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Skip The Yoga - Off Camber

James Tate
Dec 5, 2006
0603_sccp_01_z+skip_the_yoga+nissan_350_z Photo 1/1   |   Skip The Yoga - Off Camber

A solo road trip is all the therapy a real car nerd needs. Don't pay some shrink to clear your head, and forget about those yoga classes, too. Just ask your inner 16-year old what nirvana is and you'll quickly find yourself plotting long routes to the middle of nowhere.

It's a simple concept, really. Pick a destination hundreds of miles away from home and map a ridiculously indirect way to actually get there. Load up on caffeine, junk food and a tank full of premium, and hit the road.

It doesn't really matter where you're headed-just as long as it's going to take a tank or two of gas to get there. No, gas isn't cheap anymore. But, it's not going to get any cheaper over time, and it costs a lot less than anything else offering the same level of sanctity. So, make sure your voyage is long enough that you become immersed in thought and highway-with a great CD creating your soundtrack.

My most recent solo trip took me through the snaking roads that trace a path through Southern Virginia's Blue Ridge Mountains. It's easy to become immersed in the driving experience on roads like these; the seamless chain of long, sweeping corners ensure the steering wheel never sees center, and fluid arcs are drawn from apex to apex in one cursive movement.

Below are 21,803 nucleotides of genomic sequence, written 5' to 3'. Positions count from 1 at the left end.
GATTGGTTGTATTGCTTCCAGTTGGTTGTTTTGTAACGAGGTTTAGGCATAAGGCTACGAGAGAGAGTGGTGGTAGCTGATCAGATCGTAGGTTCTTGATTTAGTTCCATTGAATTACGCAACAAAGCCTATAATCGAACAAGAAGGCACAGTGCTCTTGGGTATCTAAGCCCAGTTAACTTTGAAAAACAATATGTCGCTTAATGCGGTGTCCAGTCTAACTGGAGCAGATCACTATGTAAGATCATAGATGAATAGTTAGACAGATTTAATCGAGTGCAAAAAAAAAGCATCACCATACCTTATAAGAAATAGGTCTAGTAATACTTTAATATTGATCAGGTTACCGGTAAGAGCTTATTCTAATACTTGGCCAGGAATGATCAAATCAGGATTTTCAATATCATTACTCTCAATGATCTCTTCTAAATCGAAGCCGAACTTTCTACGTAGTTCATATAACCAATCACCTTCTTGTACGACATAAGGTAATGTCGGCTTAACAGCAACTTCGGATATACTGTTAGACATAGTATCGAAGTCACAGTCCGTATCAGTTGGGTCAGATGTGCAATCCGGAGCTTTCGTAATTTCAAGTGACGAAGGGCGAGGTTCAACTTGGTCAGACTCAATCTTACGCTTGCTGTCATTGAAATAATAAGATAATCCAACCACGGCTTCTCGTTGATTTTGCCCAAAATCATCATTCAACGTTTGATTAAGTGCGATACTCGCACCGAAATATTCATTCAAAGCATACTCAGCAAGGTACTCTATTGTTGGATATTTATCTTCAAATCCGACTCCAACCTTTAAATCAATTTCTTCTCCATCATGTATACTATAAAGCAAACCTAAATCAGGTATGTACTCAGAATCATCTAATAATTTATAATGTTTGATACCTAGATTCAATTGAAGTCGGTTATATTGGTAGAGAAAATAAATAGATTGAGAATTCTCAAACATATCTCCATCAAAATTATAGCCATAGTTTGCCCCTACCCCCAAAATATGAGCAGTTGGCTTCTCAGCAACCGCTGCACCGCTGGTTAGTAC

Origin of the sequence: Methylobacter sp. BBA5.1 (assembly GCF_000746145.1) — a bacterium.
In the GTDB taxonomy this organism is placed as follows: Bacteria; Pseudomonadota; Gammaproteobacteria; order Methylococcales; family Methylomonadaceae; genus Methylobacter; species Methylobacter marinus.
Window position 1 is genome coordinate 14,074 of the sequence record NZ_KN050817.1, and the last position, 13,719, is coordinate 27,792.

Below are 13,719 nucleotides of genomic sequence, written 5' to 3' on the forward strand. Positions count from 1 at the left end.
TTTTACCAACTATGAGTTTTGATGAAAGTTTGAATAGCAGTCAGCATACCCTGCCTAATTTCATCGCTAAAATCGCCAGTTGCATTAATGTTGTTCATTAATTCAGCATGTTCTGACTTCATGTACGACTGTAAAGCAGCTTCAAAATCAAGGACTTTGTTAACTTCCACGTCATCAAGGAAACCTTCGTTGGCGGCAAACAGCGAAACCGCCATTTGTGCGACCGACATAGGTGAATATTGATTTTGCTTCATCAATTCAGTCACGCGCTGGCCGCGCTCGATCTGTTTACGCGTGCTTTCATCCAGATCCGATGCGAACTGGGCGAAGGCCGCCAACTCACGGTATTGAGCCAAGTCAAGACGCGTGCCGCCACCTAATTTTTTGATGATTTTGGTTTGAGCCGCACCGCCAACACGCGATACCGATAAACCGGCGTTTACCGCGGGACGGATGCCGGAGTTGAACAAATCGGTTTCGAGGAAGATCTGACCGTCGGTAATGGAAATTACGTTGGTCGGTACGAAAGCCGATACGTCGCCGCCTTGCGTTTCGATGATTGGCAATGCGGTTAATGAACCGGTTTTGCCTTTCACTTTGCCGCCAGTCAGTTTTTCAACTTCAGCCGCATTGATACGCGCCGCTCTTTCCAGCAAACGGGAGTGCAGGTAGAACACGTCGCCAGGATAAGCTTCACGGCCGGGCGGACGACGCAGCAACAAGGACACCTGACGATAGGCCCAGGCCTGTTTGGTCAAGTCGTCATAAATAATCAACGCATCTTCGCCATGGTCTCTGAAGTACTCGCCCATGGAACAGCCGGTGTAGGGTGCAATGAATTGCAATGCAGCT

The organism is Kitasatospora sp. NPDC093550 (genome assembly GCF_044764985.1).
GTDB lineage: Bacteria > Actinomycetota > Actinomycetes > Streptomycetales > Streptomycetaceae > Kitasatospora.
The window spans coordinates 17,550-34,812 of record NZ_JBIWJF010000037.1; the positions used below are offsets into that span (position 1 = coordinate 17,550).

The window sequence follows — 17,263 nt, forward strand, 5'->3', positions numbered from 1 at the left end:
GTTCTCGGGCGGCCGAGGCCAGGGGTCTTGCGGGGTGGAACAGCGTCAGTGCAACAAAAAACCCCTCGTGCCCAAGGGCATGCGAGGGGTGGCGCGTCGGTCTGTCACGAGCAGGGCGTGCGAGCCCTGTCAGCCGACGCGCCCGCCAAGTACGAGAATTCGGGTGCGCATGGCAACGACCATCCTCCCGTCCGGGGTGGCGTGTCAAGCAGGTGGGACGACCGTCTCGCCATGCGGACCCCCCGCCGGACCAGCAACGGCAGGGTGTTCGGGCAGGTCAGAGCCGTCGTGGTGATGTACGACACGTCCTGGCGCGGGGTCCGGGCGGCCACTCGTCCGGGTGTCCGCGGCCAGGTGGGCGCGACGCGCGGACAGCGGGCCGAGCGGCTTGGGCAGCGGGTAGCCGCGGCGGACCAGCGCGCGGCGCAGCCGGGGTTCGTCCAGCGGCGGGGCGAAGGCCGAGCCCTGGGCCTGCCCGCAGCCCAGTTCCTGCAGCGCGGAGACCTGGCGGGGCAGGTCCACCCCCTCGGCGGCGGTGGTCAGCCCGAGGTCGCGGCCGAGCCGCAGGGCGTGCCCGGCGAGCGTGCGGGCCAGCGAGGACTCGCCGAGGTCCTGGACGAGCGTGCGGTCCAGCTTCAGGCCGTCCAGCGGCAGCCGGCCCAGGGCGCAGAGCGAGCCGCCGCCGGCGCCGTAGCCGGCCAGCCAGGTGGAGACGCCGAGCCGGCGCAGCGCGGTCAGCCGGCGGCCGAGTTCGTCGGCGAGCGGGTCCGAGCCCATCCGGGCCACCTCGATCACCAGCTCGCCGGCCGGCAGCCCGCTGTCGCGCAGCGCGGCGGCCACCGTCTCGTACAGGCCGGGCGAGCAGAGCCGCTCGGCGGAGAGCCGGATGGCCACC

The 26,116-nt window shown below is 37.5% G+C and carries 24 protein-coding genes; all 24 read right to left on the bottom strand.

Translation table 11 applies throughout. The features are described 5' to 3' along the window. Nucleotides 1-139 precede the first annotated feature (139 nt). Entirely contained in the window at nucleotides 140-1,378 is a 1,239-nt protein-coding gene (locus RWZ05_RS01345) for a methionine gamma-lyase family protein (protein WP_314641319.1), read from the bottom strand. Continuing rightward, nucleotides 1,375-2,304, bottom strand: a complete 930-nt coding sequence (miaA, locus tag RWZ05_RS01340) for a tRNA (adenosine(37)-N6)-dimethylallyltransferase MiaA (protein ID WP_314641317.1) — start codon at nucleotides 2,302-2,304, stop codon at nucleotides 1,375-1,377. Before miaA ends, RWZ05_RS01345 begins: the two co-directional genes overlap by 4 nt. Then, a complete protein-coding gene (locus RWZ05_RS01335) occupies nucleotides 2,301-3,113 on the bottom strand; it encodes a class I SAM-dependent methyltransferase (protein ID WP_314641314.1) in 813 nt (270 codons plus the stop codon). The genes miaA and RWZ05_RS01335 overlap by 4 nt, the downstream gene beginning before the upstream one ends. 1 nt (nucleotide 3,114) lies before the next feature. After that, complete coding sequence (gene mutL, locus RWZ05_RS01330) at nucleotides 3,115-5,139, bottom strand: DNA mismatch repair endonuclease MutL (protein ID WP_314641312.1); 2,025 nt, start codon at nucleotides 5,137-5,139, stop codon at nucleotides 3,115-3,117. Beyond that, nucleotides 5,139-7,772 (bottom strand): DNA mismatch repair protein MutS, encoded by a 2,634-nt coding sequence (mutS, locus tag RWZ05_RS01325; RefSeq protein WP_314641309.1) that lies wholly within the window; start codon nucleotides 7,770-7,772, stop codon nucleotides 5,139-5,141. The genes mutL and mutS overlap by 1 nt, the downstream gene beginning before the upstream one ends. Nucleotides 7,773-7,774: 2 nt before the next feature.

I was driving in a special seasonal window. A peek down the rolling mountainside revealed a spectrum of color in the trees that signaled the brief gap between a warm summer and an icy winter. Within less than an hour, I found myself entranced by the meandering highway. Life's little problems brushed past like the Technicolor leaves gliding over the windshield on invisible pockets of air.

The physics of the drive make it an engaging experience, but it's a combination of natural beauty, a familiar car and fluid roads that create a flow state in the driver in which everything seems to happen unconsciously. It's hard to walk away from such a drive without feeling relieved-like waking leisurely from a ten-hour sleep with no agenda for the day ahead.

Most people don't think they have the time for a road trip. As we get older, more responsibility is placed on our shoulders and our schedules quickly become even more cluttered. But you're not going to get any younger, and your schedule isn't going to get freer in the future, either. Ten years from now, you may ask yourself why you didn't get more alone time when the planner was so empty.

The solo road trip has to be impulsive and it has to take priority over the daily grind. Don't take any calls today. Skip the yoga classes and pick a destination in the middle of nowhere and go there with yourself. Encapsulated in the cockpit of an intimately familiar car, your biggest worry will be choosing the right CD to pop in.

By James Tate
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